Thursday, August 26, 2010
Sunday, August 15, 2010
Sunday, August 8, 2010
Against my deepest inclinations, I’m going up to Dakar tomorrow to do my mid-service physical. I tried to get it done a couple weeks ago, when I had to be in the capital for other reasons as well. I made it as far as the initial conversation with the Peace Corps doctor.
“Well, Jessica, you’re awfully late for this appointment. You were due back in February or March.”
“Yeah, I know. Sorry about that.”
“Ok, you’re here now, no matter. So today we’ll do your physical and send you to the dentist, we’ve got you scheduled for your OB/GYN appointment tomorrow morning, and then in the morning on the day after that, you’ll need to come back to have your TB test read.”
That’s about when I got antsy. My plans, as usual, were to get out of Dakar as fast as possible and get back to the village before the fat city made me go crazy with its conspicuous consumption, its healthy ex-pat and Senegalese children waddling around, its night life and easily accessible beer. So I hemmed and hawed a bit and managed to talk my way out off everything but the dentist appointment.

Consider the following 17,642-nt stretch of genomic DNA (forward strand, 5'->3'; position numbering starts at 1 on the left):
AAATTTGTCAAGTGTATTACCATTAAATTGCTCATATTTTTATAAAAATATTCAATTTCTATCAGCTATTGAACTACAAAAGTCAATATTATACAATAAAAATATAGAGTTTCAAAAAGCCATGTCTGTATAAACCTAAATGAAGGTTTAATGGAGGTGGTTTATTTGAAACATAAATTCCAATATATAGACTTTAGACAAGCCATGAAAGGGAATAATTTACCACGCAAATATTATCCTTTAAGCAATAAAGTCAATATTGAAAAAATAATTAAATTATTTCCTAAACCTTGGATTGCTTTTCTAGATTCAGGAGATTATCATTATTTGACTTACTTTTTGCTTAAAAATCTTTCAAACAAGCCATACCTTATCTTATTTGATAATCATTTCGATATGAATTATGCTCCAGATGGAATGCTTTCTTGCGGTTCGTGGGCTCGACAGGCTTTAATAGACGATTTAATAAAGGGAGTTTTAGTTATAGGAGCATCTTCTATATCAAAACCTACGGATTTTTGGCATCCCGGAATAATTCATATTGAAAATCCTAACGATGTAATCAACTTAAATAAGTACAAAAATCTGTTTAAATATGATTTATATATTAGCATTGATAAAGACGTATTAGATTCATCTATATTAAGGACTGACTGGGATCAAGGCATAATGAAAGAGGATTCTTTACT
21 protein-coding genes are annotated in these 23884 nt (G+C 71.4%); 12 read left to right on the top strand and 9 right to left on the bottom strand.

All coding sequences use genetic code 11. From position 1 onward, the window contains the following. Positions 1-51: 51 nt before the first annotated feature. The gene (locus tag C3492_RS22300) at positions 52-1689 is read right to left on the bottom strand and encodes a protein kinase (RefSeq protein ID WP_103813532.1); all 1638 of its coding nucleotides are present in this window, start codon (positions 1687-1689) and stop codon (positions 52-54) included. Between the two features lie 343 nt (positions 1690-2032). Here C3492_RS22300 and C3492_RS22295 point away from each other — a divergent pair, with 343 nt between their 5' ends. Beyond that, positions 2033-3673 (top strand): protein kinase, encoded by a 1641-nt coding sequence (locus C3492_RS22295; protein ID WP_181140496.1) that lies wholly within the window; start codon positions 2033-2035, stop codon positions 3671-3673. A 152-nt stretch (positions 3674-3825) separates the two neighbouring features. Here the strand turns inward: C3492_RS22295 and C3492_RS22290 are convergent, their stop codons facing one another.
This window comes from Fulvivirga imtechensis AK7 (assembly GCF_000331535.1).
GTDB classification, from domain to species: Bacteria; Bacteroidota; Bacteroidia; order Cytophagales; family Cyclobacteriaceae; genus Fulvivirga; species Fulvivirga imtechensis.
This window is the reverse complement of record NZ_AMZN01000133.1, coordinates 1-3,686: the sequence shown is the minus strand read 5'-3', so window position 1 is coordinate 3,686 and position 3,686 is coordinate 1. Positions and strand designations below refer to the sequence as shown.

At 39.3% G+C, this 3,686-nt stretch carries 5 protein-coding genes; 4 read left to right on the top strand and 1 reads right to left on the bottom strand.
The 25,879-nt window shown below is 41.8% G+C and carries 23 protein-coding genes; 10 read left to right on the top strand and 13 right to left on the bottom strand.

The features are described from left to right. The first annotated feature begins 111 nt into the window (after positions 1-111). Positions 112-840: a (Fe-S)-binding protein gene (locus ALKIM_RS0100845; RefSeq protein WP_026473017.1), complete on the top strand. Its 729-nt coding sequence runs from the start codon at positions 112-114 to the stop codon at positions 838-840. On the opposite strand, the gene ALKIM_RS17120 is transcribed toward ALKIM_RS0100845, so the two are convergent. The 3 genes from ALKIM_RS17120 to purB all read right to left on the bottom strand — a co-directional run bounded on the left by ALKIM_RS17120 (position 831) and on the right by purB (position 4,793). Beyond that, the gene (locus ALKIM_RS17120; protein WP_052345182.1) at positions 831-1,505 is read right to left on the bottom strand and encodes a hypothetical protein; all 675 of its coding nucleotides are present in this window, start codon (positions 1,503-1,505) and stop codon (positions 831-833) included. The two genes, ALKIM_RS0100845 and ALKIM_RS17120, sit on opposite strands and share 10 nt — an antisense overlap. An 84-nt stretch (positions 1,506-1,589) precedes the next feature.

The dentist’s office was one of the strangest places I’ve seen in a while. The Peace Corps driver responsible for carting me off to my appointment in a super swanky air-conditioned Peace Corps car resisted my half-joking pleas in Wolof that he take my place. “You can say you’re Jessica Seiler, who’s gonna notice? I’ll tell everyone back in the Peace Corps medical office that it went fine. Come on, you could just let me out here and be on your way.” No dice. He laughed heartily and told me not to be afraid, but never even gave my offer fair consideration. When we arrived at our downtown destination, the driver wished me good luck and left.